Mr. SMITH. That's right.
Mr. LIEBELER. From where you are standing, could you observe the railroad tracks that went over the triple underpass down there at the bottom of Exhibit No. 354?
Mr. SMITH. I'm sure I could see them from that location, but I don't remember, you know, noticing them. I had noticed them earlier in the day, probably from that location, and I had saw some officers up there, and other than that, I don't remember seeing anything else. I do specifically remember seeing some officers on the overpass here.
Mr. LIEBELER. As the motorcade turned and went down Elm Street, what happened?
Mr. SMITH. I heard three shots, I guess they were shots. I thought that the first two were just firecrackers and kept my position and after the third one, I ran down the street here.
Mr. LIEBELER. You ran down Elm Street?
Mr. SMITH. Well, ran down Houston Street and then to Elm, and actually, I guess it was a little bit farther over than this, because after they turned the corner I couldn't see any of the cars, there were so many people standing there around the corner.
Mr. LIEBELER. So, you were a little bit farther south down Elm Street than Position "A"?
Mr. SMITH. Yes; possibly a little bit farther south than that - yes; I was under these windows here.


Mr. LIEBELER. That's the county building there you are talking about?
Mr. SMITH. Yes; a little bit farther down. Anyhow, I couldn't see down there without running over here, and I run down here at the time to see the Presidential car go under the triple underpass at a high rate of speed, and I pulled my pistol out and there was people laying down there and run down the street and that was about all. I thought when it came to my mind that there were shots, and I was pretty sure there were when I saw his car because they were leaving in such a hurry, I thought they were coming from this area here, and I ran over there and checked back of it and, of course, there wasn't anything there.
Mr. LIEBELER. You thought the shot came from this little concrete structure up behind No. 7?
Mr. SMITH. Yes, sir.
Mr. LIEBELER. On Commission Exhibit No. 354?
Mr. SMITH. Yes.
Mr. LIEBELER. Toward the railroad tracks there?
Mr. SMITH. That's true.
Mr. LIEBELER. And to the north of No.7?
Mr. SMITH. Yes.
Mr. LIEBELER. So, you ran down in there and what did you do when you got down there?
Mr. SMITH. I ran down here.
Mr. LIEBELER. Down on Elm Street?
Mr. SMITH. And I ran up to here and I couldn't get over so I went back around then.
Mr. LIEBELER. You went farther down Elm Street and right behind this concrete structure here; is that correct?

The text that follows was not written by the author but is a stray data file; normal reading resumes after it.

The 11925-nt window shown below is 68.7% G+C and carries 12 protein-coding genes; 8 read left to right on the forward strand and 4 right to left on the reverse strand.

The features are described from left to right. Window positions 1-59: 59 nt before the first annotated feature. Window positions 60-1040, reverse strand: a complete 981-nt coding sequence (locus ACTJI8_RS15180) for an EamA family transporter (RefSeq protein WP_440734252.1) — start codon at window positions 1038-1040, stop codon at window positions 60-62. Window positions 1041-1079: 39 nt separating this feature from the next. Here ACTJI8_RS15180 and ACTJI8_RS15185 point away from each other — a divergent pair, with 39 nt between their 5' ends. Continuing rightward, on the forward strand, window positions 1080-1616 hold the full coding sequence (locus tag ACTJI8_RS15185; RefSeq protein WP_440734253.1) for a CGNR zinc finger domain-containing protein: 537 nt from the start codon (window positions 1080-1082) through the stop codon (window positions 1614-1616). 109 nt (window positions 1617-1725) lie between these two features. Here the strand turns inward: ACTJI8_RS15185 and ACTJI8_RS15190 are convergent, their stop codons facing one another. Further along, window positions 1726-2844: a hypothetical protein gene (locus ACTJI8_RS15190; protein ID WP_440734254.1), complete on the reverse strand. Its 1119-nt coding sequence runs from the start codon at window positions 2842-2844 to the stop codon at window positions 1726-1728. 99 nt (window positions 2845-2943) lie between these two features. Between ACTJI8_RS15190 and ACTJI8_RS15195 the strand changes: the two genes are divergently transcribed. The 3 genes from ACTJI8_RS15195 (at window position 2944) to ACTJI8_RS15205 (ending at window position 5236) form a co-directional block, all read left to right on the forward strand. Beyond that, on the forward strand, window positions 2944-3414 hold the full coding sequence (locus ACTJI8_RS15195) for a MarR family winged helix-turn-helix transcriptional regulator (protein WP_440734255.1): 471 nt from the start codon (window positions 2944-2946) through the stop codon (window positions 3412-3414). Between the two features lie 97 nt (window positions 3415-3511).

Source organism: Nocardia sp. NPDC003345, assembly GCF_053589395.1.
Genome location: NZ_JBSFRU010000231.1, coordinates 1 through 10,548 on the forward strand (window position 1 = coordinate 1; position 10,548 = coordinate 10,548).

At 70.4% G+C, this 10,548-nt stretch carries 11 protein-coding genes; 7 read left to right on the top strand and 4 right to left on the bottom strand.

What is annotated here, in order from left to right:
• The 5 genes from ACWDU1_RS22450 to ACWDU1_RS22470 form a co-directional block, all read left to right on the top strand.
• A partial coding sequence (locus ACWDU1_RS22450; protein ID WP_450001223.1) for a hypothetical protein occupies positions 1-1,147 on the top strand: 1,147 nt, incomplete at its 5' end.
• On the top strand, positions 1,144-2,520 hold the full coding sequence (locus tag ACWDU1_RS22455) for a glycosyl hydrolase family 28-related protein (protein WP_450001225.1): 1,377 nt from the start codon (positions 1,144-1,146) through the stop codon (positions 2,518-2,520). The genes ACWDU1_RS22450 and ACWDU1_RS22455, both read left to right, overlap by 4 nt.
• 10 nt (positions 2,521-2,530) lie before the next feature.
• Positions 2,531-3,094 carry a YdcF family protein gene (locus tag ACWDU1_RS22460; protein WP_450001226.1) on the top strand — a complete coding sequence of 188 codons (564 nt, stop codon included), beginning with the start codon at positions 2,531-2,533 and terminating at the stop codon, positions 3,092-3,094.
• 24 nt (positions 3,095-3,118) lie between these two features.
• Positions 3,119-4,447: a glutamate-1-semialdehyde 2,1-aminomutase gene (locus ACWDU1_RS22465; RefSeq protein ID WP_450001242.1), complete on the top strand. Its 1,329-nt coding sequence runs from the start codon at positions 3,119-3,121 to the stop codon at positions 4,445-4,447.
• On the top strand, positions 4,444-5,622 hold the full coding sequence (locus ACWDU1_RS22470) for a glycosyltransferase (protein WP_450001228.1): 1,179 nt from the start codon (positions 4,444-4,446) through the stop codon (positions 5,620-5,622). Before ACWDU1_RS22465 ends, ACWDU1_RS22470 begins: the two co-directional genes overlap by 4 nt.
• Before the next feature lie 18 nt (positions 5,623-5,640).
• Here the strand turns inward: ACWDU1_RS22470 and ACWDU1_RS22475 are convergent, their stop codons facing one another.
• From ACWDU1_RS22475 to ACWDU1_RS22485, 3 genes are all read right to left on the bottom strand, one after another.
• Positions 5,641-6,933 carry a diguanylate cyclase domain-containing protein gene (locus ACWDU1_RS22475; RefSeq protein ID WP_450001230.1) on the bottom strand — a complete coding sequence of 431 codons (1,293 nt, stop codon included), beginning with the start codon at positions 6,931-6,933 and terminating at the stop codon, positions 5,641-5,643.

Mr. SMITH. And on back into there.
Mr. LIEBELER. And into the parking area behind the concrete structure there at No.7?
Mr. SMITH. Yes, and there's where I stayed for an hour or so and after I got around there, they started checking everybody that was going in and out of the - well, I don't know who they was checking because there was so much milling around, because there was a bunch of county officers back there plus the policemen.
Mr. LIEBELER. That area was fairly searched by the officers that came down there?
Mr. SMITH. It was.
Mr. LIEBELER. And you didn't find anything down there that seemed to have anything to do with the shot that you heard?
Mr. SMITH. No.
Mr. LIEBELER. Are you sure you heard three shots?
Mr. SMITH. Yes, sir.
Mr. LIEBELER. Did you have any idea where they came from?
Mr. SMITH. No, sir - like I said - the first two were just - I mulled it over in my mind and I thought it was firecrackers and I thought to myself that was awful - not very nice - throwing them out there, and then it dawned on me that it wasn't and that these were shots, especially after I ran to the corner, and this was after the third shot was fired that I got to the corner, and all I saw was the Presidential car going under the underpass, but there were definitely three of those shots.
Mr. LIEBELER. What did you do after you left the general area marked "C" here, on exhibit No. 354?
Mr. SMITH. Well, of course, you see we checked all these cars - this extends for some distance over to the north and I went all the way down the railroad tracks a long ways and turned around and came back and took a position right down here where No. 1 is now - this was about an hour or an hour and a half after the thing happened, and I don't guess it was that long, because they had just got the word - I had already gotten back around here when Officer Tippit was shot and we got the word over the police radio, and they took off and I stayed in this area for quite some time around the front, working traffic, and I don't remember when I really left.


Mr. LIEBELER. So, after you searched behind the north and west of the School Book Depository Building, you came back up to position No.1?
Mr. SMITH. Yes.
Mr. LIEBELER. You then remained in the general area of the School Book Depository Building for some period, and then you were relieved from duty?
Mr. SMITH. Well, I went back to work again on my regular duty. I had been working evenings, and I had to report to work - it was 6 o'clock, I think, and after that I went directly to work.
Mr. LIEBELER. You didn't see anybody or anything that you could associate with the shots or with the assassination itself other than you have already described?
Mr. SMITH. No, sir; I have thought about it many times. I didn't see any smoke or anything.
Mr. LIEBELER. And at no time did you see any activity down on the railroad tracks that you associated with the assassination?
Mr. SMITH. No, sir.
Mr. LIEBELER. Is what you heard that day consistent with the proposition that the shots came from the School Book Depository Building?
Mr. SMITH. They could have come from there and they could not - I just don't know. Where I was standing it just sounded like it was all round there. When I first thought - I don't know whether it actually came from here or not - you know, the thoughts of sounds coming - I don't know whether they were coming from here or not - it just looked like this was a good place for them to come from and I guess that's the reason I ran down there.
Mr. LIEBELER. Down around No. 7 pointed out on this Exhibit No. 354?
Mr. SMITH. Yes; I have no earthly idea where they actually came from.
Mr. LIEBELER. All right, thank you very much. I appreciate your coming in.
Mr. SMITH. That's okay.